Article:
Of one thing I am sure. Our society will not purge itself of this corrupting imagery for our children until we take a no tolerance attitude with those who are proven guilty and not only condemn these practices, but completely remove the financial incentives for the perpetrators by removing them from their profession and stripping them of their records and awards. I totally disagree with George Mitchell’s suggestion that past infractions not be prosecuted. In fact, if there are criminal referrals for drug use to be made, they should be made, and whether or not laws have been violated, major league baseball should deal harshly with those who violated the public trust by using these substances. That’s the only chance they have to get me back.
The holiday season provided some time to finish a couple of books I had been putting off, and I can recommend both very highly:
Our First Revolution, by Michael Barone. This is great narrative history covering the period leading to the English Glorious Revolution of 1688-89, complete with a detailed description of the events and intrigues of those years and the settlements that reverberate to this day in the law and structures of the Anglo-American system–”the intellectual pedigree of America’s political order”, as George Will has called it. When we think of revolutions, we think of the violence of the French, Russian, and even our American brand of upheaval, but this one was at least as transformational as any of those and was conducted with scarcely a shot being fired. To say that it was a primary inspiration for the American founders is an understatement; in fact, it is no overstatement to say that were it not for 1688 there would have been no 1776.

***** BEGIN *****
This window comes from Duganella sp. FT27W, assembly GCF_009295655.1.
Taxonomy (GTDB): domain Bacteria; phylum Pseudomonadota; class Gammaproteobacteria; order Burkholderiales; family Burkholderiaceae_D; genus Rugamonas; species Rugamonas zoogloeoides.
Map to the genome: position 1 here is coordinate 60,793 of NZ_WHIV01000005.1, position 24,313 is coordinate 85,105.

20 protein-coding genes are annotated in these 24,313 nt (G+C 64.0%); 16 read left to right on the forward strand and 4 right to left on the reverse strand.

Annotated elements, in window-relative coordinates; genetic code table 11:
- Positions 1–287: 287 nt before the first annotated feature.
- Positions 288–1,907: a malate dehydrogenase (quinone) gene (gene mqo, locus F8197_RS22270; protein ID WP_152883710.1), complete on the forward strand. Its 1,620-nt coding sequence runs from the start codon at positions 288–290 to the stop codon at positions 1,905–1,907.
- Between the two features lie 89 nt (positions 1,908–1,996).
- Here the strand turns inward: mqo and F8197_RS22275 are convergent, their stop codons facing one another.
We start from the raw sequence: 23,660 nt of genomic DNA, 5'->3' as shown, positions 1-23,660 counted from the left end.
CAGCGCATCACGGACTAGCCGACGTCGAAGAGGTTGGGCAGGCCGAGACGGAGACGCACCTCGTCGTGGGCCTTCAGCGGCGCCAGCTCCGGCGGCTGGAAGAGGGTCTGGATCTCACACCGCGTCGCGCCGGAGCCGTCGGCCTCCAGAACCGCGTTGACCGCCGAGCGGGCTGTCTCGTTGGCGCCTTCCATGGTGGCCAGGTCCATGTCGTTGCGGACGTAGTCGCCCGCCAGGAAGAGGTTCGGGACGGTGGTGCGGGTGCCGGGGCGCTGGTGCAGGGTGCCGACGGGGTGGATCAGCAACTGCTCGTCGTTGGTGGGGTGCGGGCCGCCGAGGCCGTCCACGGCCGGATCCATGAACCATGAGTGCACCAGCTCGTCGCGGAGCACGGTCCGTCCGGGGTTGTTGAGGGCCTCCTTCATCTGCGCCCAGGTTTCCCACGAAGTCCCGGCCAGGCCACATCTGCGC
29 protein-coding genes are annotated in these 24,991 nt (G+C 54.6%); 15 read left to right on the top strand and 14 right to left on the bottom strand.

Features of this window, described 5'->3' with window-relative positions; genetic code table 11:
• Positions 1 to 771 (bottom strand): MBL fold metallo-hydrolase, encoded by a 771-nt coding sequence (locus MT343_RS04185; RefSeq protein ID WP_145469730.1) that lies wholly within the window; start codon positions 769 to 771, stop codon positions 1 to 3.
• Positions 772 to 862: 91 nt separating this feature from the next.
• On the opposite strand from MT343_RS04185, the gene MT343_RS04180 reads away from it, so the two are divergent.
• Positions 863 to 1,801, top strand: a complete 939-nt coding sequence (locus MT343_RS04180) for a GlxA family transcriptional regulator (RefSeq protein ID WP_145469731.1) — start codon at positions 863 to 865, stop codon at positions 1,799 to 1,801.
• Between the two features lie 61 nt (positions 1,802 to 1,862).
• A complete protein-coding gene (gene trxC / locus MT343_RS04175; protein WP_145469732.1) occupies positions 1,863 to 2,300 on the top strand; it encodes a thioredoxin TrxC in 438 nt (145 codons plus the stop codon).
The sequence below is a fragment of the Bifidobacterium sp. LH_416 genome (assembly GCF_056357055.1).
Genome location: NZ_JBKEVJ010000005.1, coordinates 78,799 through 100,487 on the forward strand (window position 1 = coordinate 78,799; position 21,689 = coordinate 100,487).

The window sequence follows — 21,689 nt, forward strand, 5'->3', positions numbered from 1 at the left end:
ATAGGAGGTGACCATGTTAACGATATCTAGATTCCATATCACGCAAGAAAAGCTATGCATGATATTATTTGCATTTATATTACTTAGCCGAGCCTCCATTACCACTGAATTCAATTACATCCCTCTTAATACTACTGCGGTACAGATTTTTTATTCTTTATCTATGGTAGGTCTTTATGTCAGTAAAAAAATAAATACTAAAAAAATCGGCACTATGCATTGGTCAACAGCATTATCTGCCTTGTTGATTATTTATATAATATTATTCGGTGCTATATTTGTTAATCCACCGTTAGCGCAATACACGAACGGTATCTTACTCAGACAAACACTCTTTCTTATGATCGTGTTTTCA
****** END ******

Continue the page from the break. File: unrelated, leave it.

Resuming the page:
World War IV: The Long Struggle Against Islamofascism, by Norman Podhoretz. If you remain in denial about the threat represented by the forces with whom we are currently at war or find yourself drifting back to a September 10 mindset, this book is the perfect antidote. Podhoretz, the long time editor of Commentary magazine, writes in late 2006 and provides a reminder of how we got there over the past 25 years in addition to a detailed analysis of the points of view of the major players on all sides of the national debate that dominates our time. He provides broad historical context, explains why this war is as vital to America’s survival as the first three world wars, why winning it will require far more patience than required by “the greatest generation” of WWII, and why there is currently no serious alternative to the strategies prescribed by the Bush Doctrine. He could have been more edifying on a few points and I have read a couple of critical reviews that seem to have some merit, but he lays out the truth for all to see, and makes a very compelling case.